four Arabs from the Nuwayba Jamul, a Chadian Arab nomadic
group who had traditionally grazed in the trans-Kadja. The
Dadjo were angry that these Chadian Arabs, who had lived

NDJAMENA 00000517 002.4 OF 003


among the Dadjo and migrated through the trans-Kadja for
years, had now proved to be among their attackers. (ICRC
recently confirmed that these "Chadian janjaweed" remained
under "house arrest.") Yacine also cited the names of five
Chadians who had fled to Darfur in the past year or two,
joined the janjaweed, and now had been aligned to the RDL (by
Sudan).



6. (SBU) Yacine said that the predominant Arab tribe in
eastern Chad was the Mahariyya, traditionally centered in
Arada and Abu Gudam, near Am-Dam, but with a large presence
also in Darfur. A week previously, the shaykhs in Abu Gudam
had proposed a meeting after the May 3 presidential election
with the Sultan of the Dadjo in Goz Beida, to offer their
apologies for the Arab attacks on the Dadjo. Yacine said
that so far, the Dadjo notables were inclined to refuse to
meet the Arab shaykhs. In recent years the Arabs had been
progressively encroaching on their farmlands, with population
increase and the drying up of the northern areas which were
the Arabs' home base. Now had come the attacks of January
and February, with proven Chadian participation. The
Mahariyya had traditionally moved through the Dadjo terrain
during the dry season October to May. Henceforward, the
Arabs would not be welcome to return; if they did, they would
be killed. Yacine predicted a civil war between the Dadjo
and the Arabs.



7. (SBU) Yacine said that the Dadjo were now active
purchasing arms and ammunition and had formed a militia with
500 men, including 180 soldiers from the Chadian armed
forces. The Minister of Interior (Territorial
Administration) had condemned these militias as outlaws and
rebels. For purchase of arms, the Dadjo had been asked to
make payments (women 5000 Sudanese dinars, men 10,000,
merchants 50,000 - Sudanese dinars being the currency in use
on both sides of the border, though not in Goz Beida itself).
This militia had been present in the trans-Kadja when the
RDL began moving into the area March 26. However, it did not
confront the RDL, but rather evacuated to Koloy on the other
side of the Kadja. The point of this militia was to defend
villagers against Arabs.



8. (SBU) Yacine said tht the Dadjo would sound out Mahamat
Nour on his ntentions. The Dadjo wanted good relations with
Mahamat Nour and might even align with him, but onl on
condition that he clearly cut all relations ith Arabs. It
was not clear to what extent Mahaat Nour was able to act
independently from the gvernment of Sudan, which appeared to
be forcing te RDL-Arab alignment. The Dadjo were bitter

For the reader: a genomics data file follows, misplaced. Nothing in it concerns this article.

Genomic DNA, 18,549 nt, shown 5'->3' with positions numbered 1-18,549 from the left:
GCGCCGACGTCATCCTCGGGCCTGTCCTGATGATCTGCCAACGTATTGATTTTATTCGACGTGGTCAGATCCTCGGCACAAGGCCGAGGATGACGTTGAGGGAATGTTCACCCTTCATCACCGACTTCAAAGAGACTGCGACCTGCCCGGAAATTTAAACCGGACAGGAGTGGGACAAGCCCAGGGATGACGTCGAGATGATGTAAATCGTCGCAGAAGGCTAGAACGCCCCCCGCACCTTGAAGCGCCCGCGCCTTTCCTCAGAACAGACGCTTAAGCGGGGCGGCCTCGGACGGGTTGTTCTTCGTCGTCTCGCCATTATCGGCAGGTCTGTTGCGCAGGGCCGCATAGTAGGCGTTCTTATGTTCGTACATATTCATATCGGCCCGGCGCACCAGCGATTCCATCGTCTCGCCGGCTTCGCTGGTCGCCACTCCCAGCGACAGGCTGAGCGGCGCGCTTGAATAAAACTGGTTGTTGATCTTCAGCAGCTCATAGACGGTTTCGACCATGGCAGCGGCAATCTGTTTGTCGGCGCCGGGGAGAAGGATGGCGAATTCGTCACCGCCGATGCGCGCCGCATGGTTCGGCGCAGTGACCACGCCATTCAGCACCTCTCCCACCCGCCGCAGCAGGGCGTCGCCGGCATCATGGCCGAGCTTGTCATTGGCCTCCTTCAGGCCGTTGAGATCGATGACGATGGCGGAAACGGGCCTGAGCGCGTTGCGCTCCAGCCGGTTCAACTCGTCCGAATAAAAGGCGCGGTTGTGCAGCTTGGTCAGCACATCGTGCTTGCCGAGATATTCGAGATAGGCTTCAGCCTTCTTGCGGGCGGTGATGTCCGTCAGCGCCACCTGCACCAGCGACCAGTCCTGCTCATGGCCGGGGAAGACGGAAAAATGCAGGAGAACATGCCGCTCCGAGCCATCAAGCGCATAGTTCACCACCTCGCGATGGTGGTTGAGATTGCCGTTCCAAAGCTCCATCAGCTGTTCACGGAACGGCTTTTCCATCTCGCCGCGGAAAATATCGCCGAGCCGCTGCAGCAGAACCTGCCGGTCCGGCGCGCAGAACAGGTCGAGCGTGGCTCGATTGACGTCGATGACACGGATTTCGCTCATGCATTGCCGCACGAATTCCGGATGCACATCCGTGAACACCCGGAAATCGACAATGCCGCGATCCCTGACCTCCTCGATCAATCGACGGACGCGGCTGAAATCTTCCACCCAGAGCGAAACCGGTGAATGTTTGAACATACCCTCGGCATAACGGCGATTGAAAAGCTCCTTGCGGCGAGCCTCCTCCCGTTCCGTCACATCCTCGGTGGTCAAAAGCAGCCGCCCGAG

against Sudan. Increasingly, they were also bitter against
the Chadian government. They now saw that they would get no
help from the Chadian government. They had repeatedly
requested help from the government to protect them from
janjaweed depredations, but there had been very little
response, except the one pursuit of the janjaweed by the
armed forces in February. The government had concentrated on
protecting the area to the north, especially the Zaghawa
area. There had been no janjaweed attacks on anyone but the
Dadjo (and Masalit), who had caused no problems to anyone and
were the most numerous ethnic group in eastern Chad (also
with a large presence in Darfur). Yacine said that he would
be traveling to the Dar Sila (the region based in Goz Beida,
with 70 percent Dadjo population) in three days with a Dadjo
delegation; although he headed a political party that was
formally allied with the MPS, he would not help the regime to
turn out the vote for Deby, nor did he expect the Dadjo would
vote for him.



9. (SBU) Yacine said he did not have exact figures on
numbers of IDPs, but he thought that the ICRC probably had as
accurate figures as existed. He said (as indicated by the
ICRC) that there had been an up-and-down trend of IDPs moving
from the border to the greater safety of Goz Beida. Some of
these IDPs were slipping into refugee camps. The fighting on
March 30 did not appear to have spurred a great jump in the
trend of movement to Goz Beida, but he would soon get more
specific information. Further fighting could change the

NDJAMENA 00000517 003.4 OF 003


picture considerably. Yacine was worried about the IDPs,
because the rains would start as early as May and people
needed to get back to their farms for planting. Even if they
were able to get back to their farms, they would have
difficulty feeding themselves until the harvest in October,
because the janjaweed had destroyed their food stocks and
livestock.



10. (SBU) Asked whether there was a Libyan role in
instability along the border, Yacine said that he was
informed that a delegation of Chadian Arabs had recently gone
to Tripoli seeking Qadhafi's assistance. There was concern
among the Dadjo that Qadhafi's promise to pay for a 3000-man
force to patrol the border was a ploy to ensure Arab
domination over the area.
WALL